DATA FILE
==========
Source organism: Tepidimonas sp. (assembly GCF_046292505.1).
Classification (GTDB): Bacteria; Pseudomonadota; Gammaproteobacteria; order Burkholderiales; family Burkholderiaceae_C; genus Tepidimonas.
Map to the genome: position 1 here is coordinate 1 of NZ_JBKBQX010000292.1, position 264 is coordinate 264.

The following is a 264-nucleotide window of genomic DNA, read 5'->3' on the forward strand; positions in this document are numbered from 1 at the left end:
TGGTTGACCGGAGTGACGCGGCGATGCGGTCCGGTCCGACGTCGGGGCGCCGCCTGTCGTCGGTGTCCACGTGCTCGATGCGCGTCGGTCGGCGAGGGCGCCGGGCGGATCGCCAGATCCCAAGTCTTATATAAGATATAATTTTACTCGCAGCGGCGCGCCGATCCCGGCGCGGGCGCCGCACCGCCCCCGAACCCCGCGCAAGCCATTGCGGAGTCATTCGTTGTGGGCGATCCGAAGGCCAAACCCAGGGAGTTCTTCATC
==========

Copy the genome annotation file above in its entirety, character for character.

Source organism: Tepidimonas sp. (assembly GCF_046292505.1).
Classification (GTDB): Bacteria; Pseudomonadota; Gammaproteobacteria; order Burkholderiales; family Burkholderiaceae_C; genus Tepidimonas.
Map to the genome: position 1 here is coordinate 1 of NZ_JBKBQX010000292.1, position 264 is coordinate 264.

The following is a 264-nucleotide window of genomic DNA, read 5'->3' on the forward strand; positions in this document are numbered from 1 at the left end:
TGGTTGACCGGAGTGACGCGGCGATGCGGTCCGGTCCGACGTCGGGGCGCCGCCTGTCGTCGGTGTCCACGTGCTCGATGCGCGTCGGTCGGCGAGGGCGCCGGGCGGATCGCCAGATCCCAAGTCTTATATAAGATATAATTTTACTCGCAGCGGCGCGCCGATCCCGGCGCGGGCGCCGCACCGCCCCCGAACCCCGCGCAAGCCATTGCGGAGTCATTCGTTGTGGGCGATCCGAAGGCCAAACCCAGGGAGTTCTTCATC